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Does 1347 Property Insurance Holdings Inc’s (NASDAQ:PIH) PE Ratio Warrant A Sell?

Cameron Brookes

1347 Property Insurance Holdings Inc (NASDAQ:PIH) is currently trading at a trailing P/E of 80.5x, which is higher than the industry average of 16.7x. Although some investors may jump to the conclusion that you should avoid the stock or sell if you own it, understanding the assumptions behind the P/E ratio might change your mind. In this article, I will explain what the P/E ratio is as well as what you should look out for when using it. See our latest analysis for 1347 Property Insurance Holdings

Demystifying the P/E ratio

NasdaqGM:PIH PE PEG Gauge Feb 27th 18

P/E is often used for relative valuation since earnings power is a chief driver of investment value. It compares a stock’s price per share to the stock’s earnings per share. A more intuitive way of understanding the P/E ratio is to think of it as how much investors are paying for each dollar of the company’s earnings.

P/E Calculation for PIH

Price-Earnings Ratio = Price per share ÷ Earnings per share

PIH Price-Earnings Ratio = $6.7 ÷ $0.083 = 80.5x

On its own, the P/E ratio doesn’t tell you much; however, it becomes extremely useful when you compare it with other similar companies. We preferably want to compare the stock’s P/E ratio to the average of companies that have similar features to PIH, such as capital structure and profitability. One way of gathering a peer group is to use firms in the same industry, which is what I’ll do. Since PIH’s P/E of 80.5x is higher than its industry peers (16.7x), it means that investors are paying more than they should for each dollar of PIH’s earnings. Therefore, according to this analysis, PIH is an over-priced stock.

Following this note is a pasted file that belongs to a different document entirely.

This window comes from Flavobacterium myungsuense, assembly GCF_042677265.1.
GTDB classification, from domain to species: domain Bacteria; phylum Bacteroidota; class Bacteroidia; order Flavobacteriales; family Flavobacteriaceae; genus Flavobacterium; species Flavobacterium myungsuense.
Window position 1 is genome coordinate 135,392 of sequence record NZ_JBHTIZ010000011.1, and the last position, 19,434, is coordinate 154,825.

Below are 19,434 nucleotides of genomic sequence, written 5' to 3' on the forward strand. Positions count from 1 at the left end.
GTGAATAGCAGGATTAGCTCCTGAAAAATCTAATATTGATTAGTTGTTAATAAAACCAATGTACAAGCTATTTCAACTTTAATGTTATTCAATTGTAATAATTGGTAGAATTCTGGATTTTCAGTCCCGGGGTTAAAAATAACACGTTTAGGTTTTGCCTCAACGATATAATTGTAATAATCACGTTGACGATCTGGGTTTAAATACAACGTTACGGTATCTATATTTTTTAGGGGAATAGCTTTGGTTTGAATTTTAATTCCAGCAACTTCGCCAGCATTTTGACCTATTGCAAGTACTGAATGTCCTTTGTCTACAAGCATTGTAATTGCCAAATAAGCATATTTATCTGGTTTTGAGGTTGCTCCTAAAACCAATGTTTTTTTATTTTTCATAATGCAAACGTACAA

Assumptions to watch out for

However, before you rush out to sell your PIH shares, it is important to note that this conclusion is based on two key assumptions. Firstly, our peer group contains companies that are similar to PIH. If this isn’t the case, the difference in P/E could be due to other factors. For example, if you compared lower risk firms with PIH, then investors would naturally value it at a lower price since it is a riskier investment. The second assumption that must hold true is that the stocks we are comparing PIH to are fairly valued by the market. If this does not hold true, PIH’s lower P/E ratio may be because firms in our peer group are overvalued by the market.


To help readers see pass the short term volatility of the financial market, we aim to bring you a long-term focused research analysis purely driven by fundamental data. Note that our analysis does not factor in the latest price sensitive company announcements.

The author is an independent contributor and at the time of publication had no position in the stocks mentioned.